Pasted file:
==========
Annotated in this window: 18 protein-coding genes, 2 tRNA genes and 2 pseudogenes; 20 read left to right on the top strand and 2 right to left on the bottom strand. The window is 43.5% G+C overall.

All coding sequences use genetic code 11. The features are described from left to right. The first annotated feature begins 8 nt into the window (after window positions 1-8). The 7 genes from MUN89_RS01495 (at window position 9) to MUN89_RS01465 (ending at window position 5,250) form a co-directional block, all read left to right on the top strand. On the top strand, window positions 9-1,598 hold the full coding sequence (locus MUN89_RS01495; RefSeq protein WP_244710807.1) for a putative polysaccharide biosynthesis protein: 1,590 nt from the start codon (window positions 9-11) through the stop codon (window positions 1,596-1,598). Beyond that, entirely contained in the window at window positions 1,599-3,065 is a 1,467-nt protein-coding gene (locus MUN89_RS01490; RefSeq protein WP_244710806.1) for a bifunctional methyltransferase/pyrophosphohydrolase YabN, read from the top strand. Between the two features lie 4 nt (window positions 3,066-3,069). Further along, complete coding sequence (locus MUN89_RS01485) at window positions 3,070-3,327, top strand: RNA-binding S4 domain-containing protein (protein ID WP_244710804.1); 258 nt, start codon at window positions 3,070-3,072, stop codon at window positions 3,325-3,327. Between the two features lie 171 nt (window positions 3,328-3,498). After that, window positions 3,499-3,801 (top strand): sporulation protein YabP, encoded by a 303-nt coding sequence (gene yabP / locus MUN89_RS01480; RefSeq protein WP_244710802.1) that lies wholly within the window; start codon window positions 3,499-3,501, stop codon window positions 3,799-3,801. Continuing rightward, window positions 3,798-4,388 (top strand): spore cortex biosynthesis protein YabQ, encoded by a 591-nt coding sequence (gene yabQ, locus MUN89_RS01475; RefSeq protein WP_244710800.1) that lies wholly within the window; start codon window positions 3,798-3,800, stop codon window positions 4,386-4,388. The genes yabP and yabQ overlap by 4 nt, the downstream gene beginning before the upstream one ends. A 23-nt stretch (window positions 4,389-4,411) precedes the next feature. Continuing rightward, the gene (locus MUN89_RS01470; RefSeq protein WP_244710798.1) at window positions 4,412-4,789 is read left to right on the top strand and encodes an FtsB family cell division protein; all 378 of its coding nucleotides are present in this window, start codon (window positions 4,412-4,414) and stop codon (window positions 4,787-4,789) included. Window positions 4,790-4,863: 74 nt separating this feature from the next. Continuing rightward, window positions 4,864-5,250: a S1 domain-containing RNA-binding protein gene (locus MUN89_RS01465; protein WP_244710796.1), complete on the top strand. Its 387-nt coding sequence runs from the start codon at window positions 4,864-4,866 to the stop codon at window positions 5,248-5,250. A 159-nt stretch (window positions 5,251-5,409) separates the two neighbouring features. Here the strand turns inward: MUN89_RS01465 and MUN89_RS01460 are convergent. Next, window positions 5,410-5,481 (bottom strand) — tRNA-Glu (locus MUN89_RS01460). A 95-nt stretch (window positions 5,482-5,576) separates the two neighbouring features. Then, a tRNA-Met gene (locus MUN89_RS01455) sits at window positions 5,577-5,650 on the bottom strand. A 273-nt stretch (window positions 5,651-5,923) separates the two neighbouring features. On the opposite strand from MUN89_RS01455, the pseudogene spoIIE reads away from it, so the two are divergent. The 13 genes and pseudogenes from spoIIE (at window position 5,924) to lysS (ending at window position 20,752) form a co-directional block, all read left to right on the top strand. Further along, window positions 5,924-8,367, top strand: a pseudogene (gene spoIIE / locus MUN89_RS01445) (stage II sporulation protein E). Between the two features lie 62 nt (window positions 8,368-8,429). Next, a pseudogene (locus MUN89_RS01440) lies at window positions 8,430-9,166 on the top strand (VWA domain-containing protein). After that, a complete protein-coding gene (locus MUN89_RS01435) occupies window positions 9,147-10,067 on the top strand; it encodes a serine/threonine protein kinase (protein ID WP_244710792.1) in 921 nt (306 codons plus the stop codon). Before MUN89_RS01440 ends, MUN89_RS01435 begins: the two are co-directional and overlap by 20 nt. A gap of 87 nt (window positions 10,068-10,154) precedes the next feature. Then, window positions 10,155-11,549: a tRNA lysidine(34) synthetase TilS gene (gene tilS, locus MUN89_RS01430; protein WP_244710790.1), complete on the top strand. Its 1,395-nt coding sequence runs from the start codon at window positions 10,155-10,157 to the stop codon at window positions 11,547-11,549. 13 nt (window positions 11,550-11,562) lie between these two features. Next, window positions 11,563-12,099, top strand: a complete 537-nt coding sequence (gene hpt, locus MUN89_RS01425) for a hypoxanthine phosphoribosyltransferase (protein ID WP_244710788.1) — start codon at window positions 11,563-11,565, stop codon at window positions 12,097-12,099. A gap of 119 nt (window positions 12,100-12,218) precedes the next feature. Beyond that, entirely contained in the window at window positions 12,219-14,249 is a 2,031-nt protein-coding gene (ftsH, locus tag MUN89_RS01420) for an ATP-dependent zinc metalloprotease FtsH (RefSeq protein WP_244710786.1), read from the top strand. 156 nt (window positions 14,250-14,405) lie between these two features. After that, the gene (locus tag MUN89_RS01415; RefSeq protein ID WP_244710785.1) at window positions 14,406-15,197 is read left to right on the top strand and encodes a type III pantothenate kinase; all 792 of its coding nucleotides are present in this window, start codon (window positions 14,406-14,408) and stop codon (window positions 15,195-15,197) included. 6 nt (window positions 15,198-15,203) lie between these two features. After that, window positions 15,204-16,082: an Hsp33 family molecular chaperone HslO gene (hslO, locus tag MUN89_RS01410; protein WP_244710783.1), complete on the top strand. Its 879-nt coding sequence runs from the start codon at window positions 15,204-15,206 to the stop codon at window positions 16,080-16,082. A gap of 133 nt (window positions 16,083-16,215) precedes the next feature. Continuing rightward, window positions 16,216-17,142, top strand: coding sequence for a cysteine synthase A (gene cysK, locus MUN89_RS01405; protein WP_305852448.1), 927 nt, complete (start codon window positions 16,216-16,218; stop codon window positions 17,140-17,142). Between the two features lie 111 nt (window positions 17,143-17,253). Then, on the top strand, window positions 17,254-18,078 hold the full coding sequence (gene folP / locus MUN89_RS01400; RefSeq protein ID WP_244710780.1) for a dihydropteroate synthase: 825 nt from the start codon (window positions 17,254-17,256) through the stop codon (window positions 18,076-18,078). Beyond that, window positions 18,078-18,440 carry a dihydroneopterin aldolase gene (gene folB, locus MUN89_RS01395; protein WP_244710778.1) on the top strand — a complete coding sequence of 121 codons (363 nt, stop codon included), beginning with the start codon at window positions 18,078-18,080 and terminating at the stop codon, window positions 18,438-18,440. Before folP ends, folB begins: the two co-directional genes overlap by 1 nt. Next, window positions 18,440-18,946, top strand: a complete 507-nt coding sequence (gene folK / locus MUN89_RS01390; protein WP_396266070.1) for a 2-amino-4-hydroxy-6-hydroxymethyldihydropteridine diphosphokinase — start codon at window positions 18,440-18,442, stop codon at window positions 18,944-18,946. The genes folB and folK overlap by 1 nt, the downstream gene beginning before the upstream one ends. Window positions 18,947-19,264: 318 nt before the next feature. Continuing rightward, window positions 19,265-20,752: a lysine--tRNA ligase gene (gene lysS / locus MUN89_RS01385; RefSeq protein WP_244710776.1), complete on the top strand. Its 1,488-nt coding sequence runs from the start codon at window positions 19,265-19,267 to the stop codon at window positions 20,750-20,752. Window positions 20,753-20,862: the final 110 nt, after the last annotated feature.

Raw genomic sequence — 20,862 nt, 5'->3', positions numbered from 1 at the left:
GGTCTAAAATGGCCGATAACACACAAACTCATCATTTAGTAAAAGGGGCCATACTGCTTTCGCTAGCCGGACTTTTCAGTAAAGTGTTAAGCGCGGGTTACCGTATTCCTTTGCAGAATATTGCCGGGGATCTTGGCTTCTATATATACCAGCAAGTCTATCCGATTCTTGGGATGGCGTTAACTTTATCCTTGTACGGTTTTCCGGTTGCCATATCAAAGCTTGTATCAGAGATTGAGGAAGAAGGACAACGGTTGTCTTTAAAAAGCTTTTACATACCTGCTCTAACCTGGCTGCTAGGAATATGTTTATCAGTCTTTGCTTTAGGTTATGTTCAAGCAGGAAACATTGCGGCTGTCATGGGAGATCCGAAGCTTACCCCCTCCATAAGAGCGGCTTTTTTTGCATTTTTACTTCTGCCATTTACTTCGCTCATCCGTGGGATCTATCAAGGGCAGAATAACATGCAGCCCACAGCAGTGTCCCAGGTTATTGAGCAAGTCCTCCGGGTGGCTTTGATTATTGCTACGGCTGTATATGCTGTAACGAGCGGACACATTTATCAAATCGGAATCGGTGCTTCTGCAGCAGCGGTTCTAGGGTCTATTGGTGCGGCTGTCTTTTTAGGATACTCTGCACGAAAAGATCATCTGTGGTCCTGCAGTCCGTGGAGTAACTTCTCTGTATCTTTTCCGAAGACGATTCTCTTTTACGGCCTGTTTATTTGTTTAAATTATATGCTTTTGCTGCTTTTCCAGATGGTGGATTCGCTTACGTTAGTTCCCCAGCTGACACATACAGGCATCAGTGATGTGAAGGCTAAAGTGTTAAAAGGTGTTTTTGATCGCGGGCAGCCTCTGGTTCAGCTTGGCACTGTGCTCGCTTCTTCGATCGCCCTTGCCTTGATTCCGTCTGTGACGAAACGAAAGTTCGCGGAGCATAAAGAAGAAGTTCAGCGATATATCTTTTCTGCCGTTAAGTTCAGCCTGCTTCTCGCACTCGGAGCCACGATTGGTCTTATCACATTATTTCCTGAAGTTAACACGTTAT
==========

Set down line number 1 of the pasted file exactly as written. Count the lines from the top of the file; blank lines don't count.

Annotated in this window: 18 protein-coding genes, 2 tRNA genes and 2 pseudogenes; 20 read left to right on the top strand and 2 right to left on the bottom strand. The window is 43.5% G+C overall.